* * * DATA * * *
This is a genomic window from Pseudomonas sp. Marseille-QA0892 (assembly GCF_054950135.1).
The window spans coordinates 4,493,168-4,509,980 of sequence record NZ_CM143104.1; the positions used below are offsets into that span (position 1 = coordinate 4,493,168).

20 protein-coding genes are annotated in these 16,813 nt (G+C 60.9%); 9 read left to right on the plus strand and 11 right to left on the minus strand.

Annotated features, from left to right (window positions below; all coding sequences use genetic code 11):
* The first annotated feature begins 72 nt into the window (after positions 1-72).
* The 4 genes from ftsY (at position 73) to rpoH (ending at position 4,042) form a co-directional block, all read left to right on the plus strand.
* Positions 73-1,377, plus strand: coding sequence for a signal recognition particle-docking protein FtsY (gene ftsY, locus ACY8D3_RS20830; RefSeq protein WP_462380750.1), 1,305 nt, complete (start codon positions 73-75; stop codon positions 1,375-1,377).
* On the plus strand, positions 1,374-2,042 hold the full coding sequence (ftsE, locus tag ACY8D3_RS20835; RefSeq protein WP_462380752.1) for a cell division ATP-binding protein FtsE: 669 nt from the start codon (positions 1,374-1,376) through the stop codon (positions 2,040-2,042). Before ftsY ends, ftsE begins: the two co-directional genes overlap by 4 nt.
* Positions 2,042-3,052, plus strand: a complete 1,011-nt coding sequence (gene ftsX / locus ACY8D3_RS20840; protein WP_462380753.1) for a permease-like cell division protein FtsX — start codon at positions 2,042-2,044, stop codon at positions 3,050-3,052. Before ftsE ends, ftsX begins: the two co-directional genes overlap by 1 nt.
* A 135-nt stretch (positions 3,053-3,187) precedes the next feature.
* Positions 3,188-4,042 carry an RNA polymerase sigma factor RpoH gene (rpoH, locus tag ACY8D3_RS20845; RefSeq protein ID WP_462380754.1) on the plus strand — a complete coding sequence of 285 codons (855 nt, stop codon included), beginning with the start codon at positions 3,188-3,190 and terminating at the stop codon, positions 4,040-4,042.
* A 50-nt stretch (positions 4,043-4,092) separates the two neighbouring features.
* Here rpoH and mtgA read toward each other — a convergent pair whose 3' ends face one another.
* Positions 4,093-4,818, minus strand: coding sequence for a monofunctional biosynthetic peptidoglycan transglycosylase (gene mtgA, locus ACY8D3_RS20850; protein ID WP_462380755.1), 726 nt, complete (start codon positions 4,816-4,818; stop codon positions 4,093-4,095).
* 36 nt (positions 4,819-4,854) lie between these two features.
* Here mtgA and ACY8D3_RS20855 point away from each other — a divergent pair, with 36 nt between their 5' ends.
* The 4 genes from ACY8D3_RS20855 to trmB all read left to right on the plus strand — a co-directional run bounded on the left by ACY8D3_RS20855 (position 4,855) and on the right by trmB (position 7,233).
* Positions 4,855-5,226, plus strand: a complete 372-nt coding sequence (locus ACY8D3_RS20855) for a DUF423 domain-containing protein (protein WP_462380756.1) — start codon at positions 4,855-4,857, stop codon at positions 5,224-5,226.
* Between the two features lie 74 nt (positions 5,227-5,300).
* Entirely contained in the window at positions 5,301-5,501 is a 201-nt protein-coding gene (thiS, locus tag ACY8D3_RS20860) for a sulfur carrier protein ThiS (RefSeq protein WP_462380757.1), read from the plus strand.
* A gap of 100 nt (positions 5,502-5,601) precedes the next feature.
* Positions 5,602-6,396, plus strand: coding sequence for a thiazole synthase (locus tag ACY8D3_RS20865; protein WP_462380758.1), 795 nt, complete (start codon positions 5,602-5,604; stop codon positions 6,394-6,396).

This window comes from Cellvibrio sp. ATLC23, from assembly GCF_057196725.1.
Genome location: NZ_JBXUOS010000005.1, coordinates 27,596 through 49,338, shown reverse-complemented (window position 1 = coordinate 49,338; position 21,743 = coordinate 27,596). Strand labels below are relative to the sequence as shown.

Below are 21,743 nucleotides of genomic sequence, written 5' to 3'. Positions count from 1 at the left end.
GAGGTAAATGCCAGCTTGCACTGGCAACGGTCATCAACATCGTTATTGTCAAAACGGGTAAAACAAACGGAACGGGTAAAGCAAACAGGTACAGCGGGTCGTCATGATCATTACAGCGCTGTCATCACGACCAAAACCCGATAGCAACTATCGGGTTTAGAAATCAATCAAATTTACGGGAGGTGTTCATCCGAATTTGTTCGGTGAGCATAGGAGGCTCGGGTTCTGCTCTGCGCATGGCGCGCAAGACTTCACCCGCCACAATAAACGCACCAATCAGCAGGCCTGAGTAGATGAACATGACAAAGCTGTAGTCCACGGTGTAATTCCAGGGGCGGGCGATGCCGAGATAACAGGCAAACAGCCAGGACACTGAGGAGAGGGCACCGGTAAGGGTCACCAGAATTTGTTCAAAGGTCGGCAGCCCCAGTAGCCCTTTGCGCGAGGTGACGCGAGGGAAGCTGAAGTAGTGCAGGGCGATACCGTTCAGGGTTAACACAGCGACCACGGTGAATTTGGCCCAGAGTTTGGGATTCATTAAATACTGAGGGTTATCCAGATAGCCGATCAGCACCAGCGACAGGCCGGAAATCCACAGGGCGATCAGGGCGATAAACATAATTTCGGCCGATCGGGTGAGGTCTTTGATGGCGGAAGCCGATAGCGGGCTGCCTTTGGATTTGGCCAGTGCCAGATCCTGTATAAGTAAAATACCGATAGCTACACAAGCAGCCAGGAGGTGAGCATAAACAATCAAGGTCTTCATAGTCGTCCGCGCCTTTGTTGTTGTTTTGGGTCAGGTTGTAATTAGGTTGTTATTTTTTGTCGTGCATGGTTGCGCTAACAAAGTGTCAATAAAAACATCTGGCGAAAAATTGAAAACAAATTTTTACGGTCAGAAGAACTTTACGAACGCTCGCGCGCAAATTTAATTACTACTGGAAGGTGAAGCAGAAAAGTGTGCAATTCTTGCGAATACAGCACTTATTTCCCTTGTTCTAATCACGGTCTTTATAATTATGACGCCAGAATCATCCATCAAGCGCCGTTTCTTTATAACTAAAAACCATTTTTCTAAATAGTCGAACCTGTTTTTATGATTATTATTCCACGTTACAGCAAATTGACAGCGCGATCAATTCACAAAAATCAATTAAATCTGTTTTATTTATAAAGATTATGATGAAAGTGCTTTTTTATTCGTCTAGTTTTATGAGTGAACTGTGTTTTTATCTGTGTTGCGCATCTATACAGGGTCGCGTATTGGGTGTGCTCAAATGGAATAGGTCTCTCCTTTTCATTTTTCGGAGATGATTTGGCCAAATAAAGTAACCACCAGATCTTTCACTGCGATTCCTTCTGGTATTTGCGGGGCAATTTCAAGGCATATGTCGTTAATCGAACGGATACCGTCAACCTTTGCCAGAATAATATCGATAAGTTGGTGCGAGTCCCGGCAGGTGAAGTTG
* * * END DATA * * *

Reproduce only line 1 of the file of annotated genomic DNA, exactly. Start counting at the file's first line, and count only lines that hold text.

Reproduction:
This is a genomic window from Pseudomonas sp. Marseille-QA0892 (assembly GCF_054950135.1).